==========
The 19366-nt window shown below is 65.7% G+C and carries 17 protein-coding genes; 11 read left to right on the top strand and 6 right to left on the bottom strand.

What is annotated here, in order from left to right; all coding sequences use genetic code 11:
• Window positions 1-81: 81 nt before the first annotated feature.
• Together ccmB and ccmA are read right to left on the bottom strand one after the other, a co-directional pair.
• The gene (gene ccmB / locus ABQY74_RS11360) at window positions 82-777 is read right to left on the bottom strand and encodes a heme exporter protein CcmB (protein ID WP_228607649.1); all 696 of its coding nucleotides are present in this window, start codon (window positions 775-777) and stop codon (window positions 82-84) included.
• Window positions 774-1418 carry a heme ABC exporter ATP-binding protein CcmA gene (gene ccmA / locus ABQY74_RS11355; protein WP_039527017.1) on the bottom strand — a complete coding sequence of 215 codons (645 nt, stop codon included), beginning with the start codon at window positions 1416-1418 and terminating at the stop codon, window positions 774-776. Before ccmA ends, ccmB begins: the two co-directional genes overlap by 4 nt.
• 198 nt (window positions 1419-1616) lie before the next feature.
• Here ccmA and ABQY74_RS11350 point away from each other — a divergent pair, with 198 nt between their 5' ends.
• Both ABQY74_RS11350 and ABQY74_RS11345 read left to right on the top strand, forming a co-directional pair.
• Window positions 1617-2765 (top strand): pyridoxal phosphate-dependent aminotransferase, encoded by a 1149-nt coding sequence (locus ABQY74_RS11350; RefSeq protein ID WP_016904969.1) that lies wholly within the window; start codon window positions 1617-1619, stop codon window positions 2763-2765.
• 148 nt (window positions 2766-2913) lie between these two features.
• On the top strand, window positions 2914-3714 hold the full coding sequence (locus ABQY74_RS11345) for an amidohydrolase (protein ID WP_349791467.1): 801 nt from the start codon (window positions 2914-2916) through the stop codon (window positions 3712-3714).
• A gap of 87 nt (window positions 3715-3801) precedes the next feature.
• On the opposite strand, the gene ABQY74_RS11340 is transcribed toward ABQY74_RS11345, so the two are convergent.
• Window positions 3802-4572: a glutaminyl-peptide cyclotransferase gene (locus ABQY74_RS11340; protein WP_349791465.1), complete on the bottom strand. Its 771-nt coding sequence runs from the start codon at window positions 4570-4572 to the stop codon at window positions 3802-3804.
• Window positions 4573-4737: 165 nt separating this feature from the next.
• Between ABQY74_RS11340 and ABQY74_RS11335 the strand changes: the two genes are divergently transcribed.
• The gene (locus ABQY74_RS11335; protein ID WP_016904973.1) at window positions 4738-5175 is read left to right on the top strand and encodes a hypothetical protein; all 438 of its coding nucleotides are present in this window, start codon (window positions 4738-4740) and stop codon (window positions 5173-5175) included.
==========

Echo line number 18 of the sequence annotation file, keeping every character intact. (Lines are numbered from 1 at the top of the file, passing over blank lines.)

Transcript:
• The gene (locus ABQY74_RS11335; protein ID WP_016904973.1) at window positions 4738-5175 is read left to right on the top strand and encodes a hypothetical protein; all 438 of its coding nucleotides are present in this window, start codon (window positions 4738-4740) and stop codon (window positions 5173-5175) included.